Thai cuisine is really better described as four regional cuisines corresponding to the four main regions of the country. The cooking of Thailand has been influenced by China and India while maintaining a unique taste of its own. Like Vietnamese food, Thai food uses fresh (rather than dried) herbs and spices as well as the ingredient found in almost all Thai dishes and every region of the country: nam pla, a very aromatic and strong tasting fish sauce.
Lemon Grass-Shrimp Soup
Quick and easy, this soup depends on its aromatics for its ethereal allure. The barely poached (definitely undercooked) shrimps, however are what make it a treat.
A little note about this and other soups: lemon grass, galangal root and lime leaves, the trio of flavors that give many Thai soups their distinctive taste are unchewable, but form dictates that they be left in the soup. It is then up to the soup slurpers to avoid eating them. Furthermore, though lemon grass is easy to find, galangal root and lime leaves are not so easy. They can be substituted with ginger root and lime juice respectively as indicated in the recipes.
4 cups water
1 stick lemongrass
4 lime leaves (or 2 tbsp lime juice)
1 inch galangal root (or ginger root)
2 fresh hot chilies
3 tbsp fish sauce
1 tsp sugar
1-1/2 tsp chili paste
2 oz button mushrooms, quartered
16 large shrimps, shelled and deveined (10 oz)
3 tbsp lime juice
Fresh coriander leaves
1. Heat 4 cups water in a soup pot to boiling.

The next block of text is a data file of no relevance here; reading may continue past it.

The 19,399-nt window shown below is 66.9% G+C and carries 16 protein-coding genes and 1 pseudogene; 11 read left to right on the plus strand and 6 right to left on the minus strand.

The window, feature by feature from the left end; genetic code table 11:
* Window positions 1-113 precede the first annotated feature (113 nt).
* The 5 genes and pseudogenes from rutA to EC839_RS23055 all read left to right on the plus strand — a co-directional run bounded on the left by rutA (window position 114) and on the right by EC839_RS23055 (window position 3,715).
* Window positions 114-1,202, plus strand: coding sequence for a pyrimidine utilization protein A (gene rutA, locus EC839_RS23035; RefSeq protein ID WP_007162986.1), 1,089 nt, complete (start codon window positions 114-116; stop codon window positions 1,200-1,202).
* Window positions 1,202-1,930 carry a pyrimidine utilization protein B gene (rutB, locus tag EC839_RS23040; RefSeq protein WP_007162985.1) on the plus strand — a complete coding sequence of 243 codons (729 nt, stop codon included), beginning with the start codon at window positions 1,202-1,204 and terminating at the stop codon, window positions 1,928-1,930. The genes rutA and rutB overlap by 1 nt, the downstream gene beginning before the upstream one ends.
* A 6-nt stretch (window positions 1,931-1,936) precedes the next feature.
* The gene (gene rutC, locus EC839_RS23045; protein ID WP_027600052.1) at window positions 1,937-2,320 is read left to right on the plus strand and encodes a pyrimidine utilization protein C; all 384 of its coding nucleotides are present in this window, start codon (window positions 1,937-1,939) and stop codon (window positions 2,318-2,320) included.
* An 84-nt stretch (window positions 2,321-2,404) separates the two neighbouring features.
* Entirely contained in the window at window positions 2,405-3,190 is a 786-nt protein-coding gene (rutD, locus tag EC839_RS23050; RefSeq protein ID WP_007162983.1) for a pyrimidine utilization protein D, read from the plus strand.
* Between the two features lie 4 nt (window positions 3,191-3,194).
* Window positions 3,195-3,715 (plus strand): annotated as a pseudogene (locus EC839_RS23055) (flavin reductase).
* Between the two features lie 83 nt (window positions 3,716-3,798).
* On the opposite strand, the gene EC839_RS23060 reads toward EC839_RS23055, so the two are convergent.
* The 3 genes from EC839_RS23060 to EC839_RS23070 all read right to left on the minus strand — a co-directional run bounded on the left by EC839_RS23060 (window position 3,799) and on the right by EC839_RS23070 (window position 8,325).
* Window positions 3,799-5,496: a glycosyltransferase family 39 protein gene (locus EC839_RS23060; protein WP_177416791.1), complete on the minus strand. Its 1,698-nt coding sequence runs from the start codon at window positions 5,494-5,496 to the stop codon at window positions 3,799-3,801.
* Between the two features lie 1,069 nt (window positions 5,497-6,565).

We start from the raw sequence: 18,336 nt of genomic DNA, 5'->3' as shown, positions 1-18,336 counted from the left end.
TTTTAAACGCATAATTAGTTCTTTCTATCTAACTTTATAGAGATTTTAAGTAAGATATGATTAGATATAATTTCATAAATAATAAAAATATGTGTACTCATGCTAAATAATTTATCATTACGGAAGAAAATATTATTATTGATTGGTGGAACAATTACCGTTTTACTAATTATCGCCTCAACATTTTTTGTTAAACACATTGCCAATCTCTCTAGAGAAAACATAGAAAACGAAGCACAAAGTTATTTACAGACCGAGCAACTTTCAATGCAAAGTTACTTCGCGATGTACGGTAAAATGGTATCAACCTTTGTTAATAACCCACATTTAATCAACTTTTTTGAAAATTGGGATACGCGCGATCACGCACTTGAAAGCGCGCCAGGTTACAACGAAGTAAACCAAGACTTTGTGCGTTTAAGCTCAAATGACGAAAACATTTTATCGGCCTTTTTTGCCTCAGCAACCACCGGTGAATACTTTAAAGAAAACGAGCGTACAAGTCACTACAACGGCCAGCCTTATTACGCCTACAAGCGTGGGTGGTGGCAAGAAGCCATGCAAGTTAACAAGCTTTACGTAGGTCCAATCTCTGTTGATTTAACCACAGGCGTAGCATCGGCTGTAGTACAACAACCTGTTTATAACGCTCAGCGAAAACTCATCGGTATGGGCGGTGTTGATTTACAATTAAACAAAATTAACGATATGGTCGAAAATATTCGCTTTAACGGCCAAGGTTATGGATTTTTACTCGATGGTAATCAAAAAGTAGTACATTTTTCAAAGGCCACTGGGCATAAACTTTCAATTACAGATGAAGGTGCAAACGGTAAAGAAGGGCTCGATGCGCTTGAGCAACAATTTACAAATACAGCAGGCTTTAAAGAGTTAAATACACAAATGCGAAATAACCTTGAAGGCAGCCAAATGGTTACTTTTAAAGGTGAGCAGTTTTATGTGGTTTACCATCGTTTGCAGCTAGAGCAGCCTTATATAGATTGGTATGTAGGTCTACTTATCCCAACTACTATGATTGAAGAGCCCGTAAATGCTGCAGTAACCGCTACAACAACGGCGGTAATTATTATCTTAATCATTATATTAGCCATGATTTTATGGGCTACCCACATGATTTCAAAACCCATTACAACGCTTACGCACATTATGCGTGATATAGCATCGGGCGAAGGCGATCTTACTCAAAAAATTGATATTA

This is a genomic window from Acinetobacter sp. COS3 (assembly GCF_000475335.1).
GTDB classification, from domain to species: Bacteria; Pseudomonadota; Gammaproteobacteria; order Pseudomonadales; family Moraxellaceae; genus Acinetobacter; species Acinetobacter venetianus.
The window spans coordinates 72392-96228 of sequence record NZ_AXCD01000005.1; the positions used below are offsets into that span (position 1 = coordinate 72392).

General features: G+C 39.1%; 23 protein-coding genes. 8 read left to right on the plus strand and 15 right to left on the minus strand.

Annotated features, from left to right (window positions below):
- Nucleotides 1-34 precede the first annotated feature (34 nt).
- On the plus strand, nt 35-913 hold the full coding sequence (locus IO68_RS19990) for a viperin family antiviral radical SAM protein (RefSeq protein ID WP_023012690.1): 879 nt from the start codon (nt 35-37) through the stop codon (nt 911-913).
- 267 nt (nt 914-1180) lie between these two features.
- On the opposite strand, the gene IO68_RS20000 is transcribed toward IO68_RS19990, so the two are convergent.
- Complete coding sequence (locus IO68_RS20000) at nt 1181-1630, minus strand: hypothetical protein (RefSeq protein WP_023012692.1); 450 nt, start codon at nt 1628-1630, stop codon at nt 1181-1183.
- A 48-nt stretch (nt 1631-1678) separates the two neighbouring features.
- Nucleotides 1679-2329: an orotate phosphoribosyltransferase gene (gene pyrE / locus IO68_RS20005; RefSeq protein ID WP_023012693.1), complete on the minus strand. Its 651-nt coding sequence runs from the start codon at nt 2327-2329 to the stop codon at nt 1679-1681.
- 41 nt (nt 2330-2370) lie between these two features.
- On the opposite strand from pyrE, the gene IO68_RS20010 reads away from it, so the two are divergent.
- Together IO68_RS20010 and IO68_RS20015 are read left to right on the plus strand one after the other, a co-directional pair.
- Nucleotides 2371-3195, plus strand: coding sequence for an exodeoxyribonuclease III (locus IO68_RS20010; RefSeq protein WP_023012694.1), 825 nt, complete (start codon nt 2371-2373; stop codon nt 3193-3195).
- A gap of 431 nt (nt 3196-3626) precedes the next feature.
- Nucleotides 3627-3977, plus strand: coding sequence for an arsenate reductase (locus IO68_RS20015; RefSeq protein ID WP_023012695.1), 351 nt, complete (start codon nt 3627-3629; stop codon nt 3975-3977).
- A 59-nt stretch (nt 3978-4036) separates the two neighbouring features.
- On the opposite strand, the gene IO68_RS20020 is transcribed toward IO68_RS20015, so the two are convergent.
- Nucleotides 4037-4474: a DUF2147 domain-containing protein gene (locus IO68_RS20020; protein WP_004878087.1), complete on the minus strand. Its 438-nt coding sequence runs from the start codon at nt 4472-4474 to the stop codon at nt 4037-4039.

2. Smash the lemon grass with the flat of a chef's knife once, and then cut into 1- inch pieces; tear the lime leaves into thirds; and slice the galangal into thin rounds. Reserve all three of these ingredients together.
3. Crush the fresh chilies and cut in half. Reserve separately.
4. When the water has boiled, add the reserved lemon grass/galangal/lime leaves. Boil for 1 minute. Add fish sauce, sugar and chili paste. Boil for another 2 minutes. Add mushrooms and boil for 2 minutes. Add shrimps and lime juice (3 tbsp plus the other 2 tbsp if you haven't used the lime leaves) and lower heat to medium-high. Cook for 2 minutes, just until the shrimps have turned white and springy. Transfer to a soup tureen, decorate with fresh coriander leaves and serve immediately.
Simply Thai Cooking
Wandee Young and Byron Ayanoglu
Robert Rose, Inc., 1996
Recipe reprinted by permission.
Thai Cookbooks and Recipes
- Asian Flavors by Wendy Sweetser
- Simply Thai Cooking by Wandee Young and Byron Ayanoglu
- Real Vegetarian Thai by Nancie McDermott
- Butternut Squash in Fresh Green Curry
- Eggplant and Red Sweet Peppers in Roasted Chili Paste
- Roasted Chili Paste
- The Vegetarian Table: Thailand by Jacki Passmore
- Paht Thai Noodles Kwaytiow Paht Thai
- Pad Thai Goong Fried Rice Noodles with Shrimp
- Garlic Pork
- Grilled Beef Salad yam neua
- Green Mango & Cashew Salad yam mamuang
- Shrimp in Hot Lime Leaf Broth tom yum gung
- Som Tam Salad
from Kate's Global Kitchen
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This page modified January 2007